I agree TWR looks low for both C and E; one potential explanation could be that "empty weight" reported for Gripen includes more than what is normally included. At least that's what I read some years ago (too long ago that I can easily find it now).

Underpowered? No. It does not have the acceleration or climb of the F-16 that the Gripen was benchmarked against, nor that of the other European offerings. It makes up for this somewhat in very good transonic acceleration due to strict adherence to area rule principle.

Every aircraft's empty weight is misleading- they are all actually heavier due to: unrecoverable fuel, lubricants, minor modifications, etc. There are probably minor differences in how each maker calculates MEW, but it's not like SAAB is throwing in ammo, pilot and matched luggage into calculation.

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Underpowered? No. It does not have the acceleration or climb of the F-16 that the Gripen was benchmarked against, nor that of the other European offerings. It makes up for this somewhat in very good transonic acceleration due to strict adherence to area rule principle.

Every aircraft's empty weight is misleading- they are all actually heavier due to: unrecoverable fuel, lubricants, minor modifications, etc. There are probably minor differences in how each maker calculates MEW, but it's not like SAAB is throwing in ammo, pilot and matched luggage into calculation.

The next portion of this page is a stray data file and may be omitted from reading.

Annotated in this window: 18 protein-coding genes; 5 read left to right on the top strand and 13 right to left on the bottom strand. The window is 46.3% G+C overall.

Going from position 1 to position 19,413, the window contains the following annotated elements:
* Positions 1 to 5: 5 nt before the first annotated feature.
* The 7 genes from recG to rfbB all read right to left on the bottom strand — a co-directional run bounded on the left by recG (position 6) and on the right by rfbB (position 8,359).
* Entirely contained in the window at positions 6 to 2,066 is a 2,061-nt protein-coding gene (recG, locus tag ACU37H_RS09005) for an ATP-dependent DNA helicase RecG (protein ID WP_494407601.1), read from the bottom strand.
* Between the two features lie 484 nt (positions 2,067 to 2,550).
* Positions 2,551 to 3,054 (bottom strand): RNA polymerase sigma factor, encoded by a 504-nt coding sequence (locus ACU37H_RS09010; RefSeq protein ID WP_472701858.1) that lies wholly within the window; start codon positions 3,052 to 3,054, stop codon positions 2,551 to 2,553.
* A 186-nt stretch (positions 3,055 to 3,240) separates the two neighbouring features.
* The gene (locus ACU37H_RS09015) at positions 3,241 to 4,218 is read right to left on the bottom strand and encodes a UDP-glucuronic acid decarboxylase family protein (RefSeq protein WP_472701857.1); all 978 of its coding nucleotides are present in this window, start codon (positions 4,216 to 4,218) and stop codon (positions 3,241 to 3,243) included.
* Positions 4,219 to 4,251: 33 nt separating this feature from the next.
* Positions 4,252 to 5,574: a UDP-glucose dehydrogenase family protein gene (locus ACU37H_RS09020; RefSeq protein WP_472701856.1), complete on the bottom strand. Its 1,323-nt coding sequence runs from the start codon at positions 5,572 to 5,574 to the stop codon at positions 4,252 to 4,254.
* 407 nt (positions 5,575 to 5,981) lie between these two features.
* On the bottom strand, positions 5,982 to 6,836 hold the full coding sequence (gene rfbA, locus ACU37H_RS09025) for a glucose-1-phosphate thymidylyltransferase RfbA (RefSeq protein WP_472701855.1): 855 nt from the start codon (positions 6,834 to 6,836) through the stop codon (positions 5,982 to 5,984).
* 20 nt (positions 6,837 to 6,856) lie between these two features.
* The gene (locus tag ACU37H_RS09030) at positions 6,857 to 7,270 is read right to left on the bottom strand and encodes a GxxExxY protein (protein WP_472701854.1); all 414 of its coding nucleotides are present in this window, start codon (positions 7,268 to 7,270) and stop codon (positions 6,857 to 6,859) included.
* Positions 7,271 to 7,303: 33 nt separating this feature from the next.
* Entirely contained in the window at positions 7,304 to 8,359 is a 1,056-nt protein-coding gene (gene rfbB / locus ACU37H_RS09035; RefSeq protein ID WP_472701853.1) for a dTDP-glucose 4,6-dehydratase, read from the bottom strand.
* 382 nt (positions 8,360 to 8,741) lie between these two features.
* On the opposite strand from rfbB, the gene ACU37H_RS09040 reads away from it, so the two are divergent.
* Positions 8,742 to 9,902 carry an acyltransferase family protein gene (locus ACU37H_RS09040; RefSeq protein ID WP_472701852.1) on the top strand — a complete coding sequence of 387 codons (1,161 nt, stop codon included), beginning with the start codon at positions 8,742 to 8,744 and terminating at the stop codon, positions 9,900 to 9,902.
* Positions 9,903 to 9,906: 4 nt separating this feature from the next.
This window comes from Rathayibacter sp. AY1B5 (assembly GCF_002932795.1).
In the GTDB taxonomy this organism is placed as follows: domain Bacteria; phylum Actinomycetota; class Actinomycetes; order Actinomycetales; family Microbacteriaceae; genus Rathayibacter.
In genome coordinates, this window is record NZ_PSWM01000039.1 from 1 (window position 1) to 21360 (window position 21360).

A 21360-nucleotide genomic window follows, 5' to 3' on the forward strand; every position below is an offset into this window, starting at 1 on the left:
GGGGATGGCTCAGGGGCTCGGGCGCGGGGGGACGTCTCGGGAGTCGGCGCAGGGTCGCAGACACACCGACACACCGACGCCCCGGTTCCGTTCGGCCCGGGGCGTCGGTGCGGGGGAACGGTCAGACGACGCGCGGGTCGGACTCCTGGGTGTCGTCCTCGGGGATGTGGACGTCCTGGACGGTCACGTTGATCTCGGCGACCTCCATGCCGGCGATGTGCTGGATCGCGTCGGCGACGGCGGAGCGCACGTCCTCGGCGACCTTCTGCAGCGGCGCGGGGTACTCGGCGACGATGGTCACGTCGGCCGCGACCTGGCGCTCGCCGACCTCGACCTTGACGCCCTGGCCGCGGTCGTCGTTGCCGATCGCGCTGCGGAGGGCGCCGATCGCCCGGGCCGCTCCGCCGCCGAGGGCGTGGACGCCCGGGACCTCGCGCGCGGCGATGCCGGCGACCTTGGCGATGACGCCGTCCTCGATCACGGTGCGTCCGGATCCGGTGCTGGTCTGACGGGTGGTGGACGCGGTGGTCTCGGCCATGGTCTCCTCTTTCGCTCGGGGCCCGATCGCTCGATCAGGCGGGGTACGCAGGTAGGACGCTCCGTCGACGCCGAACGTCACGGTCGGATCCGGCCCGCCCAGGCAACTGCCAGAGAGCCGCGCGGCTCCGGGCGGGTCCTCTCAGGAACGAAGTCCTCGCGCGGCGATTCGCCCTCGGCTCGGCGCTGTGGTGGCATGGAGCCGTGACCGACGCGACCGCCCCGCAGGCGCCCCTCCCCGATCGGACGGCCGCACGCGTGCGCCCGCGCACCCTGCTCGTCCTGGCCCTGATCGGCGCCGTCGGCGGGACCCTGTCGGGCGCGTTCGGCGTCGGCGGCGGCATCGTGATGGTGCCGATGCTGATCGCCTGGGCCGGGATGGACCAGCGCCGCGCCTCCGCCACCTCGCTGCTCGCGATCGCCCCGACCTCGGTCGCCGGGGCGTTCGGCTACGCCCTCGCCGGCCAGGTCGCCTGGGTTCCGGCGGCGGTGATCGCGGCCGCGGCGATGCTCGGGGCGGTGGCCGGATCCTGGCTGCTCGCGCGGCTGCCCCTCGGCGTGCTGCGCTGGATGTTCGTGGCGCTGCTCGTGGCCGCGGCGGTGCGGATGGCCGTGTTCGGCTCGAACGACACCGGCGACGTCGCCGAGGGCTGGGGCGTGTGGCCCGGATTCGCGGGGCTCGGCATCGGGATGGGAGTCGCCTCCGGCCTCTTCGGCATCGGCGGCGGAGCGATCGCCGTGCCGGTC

The Specification MEW includes the weight of:[1]

Airframe structure – primary and secondary structures (fuselage, wing, tail, control surfaces, nacelles, landing gear).
Powerplant.
Auxiliary power unit (APU).
Systems (instruments, navigation, hydraulics, pneumatics, fuel systems (but not fuel itself), electrical system, electronics, fixed furnishings (but not operator specific), air conditioning, anti-ice system, etc.).
Fixed equipment and services considered an integral part of the aircraft.
Fixed ballast (if present).
Closed system fluids (such as hydraulic fluids).
For small aircraft, the MEW may include unusable fuel and oil.